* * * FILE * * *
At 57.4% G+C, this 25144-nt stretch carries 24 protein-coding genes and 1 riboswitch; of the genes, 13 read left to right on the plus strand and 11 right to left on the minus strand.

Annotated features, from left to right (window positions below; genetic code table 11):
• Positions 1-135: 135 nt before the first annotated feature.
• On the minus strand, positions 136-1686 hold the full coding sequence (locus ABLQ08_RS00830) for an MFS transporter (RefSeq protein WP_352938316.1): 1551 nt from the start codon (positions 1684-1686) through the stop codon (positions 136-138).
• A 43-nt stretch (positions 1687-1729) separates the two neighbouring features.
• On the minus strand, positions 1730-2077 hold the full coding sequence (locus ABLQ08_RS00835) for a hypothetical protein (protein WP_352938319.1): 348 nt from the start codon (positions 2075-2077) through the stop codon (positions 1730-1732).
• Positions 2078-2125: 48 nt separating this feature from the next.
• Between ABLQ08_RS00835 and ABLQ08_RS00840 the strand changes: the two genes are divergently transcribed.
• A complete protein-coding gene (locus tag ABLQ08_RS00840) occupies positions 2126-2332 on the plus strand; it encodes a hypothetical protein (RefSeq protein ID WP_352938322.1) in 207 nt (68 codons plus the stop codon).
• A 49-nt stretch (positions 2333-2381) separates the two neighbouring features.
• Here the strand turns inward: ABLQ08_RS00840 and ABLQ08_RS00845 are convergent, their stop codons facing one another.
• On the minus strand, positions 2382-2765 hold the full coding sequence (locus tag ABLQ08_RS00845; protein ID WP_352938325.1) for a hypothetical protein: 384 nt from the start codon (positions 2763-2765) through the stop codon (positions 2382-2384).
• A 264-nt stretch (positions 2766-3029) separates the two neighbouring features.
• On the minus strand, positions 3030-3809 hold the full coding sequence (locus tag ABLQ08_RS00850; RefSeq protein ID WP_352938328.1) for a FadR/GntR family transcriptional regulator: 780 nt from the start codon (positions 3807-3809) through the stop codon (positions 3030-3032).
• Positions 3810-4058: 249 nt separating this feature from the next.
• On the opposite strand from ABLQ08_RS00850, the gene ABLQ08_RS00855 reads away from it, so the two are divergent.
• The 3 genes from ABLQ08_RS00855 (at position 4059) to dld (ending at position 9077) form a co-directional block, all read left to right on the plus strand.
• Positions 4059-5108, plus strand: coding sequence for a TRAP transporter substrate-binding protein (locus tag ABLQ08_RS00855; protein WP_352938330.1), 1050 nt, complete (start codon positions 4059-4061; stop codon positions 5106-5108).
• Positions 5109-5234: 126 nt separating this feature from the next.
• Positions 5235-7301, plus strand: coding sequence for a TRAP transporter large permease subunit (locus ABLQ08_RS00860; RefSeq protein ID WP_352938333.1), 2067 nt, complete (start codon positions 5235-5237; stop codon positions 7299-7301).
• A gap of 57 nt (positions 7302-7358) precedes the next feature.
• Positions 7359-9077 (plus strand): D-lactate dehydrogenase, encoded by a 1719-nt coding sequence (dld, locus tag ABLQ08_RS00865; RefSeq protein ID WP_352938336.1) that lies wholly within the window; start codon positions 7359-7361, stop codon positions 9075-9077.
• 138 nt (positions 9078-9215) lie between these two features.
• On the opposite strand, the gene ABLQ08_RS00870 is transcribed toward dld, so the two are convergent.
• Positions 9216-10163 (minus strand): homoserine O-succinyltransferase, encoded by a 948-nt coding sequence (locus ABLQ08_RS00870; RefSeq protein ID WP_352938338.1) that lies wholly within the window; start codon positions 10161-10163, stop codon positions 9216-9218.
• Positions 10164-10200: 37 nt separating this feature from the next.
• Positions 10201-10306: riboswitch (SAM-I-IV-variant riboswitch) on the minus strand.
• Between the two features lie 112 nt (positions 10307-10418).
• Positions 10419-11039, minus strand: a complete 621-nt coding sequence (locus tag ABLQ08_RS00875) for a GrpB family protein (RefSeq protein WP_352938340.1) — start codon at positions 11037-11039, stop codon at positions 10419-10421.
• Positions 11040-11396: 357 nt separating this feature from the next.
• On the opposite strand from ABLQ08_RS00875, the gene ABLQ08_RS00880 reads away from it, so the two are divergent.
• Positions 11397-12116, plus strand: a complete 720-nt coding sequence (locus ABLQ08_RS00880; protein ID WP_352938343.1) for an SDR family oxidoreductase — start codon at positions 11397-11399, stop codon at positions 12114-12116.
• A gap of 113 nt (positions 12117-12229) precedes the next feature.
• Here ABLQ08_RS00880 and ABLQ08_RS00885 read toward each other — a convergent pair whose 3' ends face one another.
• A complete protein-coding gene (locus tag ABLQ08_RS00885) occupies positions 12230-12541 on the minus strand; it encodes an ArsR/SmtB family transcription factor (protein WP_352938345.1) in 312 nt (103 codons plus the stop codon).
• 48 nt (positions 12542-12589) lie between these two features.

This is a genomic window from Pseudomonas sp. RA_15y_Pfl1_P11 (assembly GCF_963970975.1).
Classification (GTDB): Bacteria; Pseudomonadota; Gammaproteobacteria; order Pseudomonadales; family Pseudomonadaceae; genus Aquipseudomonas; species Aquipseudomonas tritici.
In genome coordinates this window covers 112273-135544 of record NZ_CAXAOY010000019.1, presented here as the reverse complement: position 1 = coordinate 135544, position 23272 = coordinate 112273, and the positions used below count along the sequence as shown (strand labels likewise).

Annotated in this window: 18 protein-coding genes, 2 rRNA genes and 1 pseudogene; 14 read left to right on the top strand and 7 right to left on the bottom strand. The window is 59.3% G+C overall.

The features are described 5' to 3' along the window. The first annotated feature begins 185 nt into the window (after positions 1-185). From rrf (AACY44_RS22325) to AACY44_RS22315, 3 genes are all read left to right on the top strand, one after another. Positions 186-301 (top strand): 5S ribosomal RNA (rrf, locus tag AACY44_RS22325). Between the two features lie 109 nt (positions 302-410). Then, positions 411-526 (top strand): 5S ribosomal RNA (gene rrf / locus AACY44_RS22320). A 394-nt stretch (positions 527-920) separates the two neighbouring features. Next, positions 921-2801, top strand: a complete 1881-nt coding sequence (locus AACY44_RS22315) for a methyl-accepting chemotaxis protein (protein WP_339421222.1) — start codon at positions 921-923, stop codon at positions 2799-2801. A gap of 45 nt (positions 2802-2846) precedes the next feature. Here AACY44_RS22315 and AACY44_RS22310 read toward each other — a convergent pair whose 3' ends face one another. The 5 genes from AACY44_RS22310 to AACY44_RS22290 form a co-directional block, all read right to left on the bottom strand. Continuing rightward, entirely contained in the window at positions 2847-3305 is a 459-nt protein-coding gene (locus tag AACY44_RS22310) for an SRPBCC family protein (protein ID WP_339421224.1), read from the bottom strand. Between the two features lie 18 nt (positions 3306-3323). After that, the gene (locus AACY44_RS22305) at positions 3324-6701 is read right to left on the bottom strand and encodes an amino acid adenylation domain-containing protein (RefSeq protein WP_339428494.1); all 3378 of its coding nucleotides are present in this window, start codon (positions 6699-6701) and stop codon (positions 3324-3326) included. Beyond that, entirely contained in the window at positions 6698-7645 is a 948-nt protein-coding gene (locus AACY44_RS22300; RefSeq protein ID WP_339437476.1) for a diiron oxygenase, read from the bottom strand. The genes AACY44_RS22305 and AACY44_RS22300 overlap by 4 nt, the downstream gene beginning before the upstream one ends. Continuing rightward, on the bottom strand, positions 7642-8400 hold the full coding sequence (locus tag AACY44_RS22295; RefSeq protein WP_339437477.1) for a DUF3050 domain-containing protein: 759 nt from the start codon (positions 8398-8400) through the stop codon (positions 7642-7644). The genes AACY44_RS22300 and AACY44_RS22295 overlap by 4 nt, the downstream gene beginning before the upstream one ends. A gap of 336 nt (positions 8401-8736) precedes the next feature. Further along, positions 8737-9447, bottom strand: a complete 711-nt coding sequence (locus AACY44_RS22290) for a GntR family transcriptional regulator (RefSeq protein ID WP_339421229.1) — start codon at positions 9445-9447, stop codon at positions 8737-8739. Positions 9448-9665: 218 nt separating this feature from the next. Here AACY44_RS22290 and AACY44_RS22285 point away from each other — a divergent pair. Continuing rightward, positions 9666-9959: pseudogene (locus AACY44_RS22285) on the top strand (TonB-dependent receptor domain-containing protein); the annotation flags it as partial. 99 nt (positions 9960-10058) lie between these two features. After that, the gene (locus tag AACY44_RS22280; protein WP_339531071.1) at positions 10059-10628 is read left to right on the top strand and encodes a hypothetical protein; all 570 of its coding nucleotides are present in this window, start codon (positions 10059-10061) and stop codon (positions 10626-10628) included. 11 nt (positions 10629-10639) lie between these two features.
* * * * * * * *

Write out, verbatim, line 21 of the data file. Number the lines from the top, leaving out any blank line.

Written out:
• A gap of 57 nt (positions 7302-7358) precedes the next feature.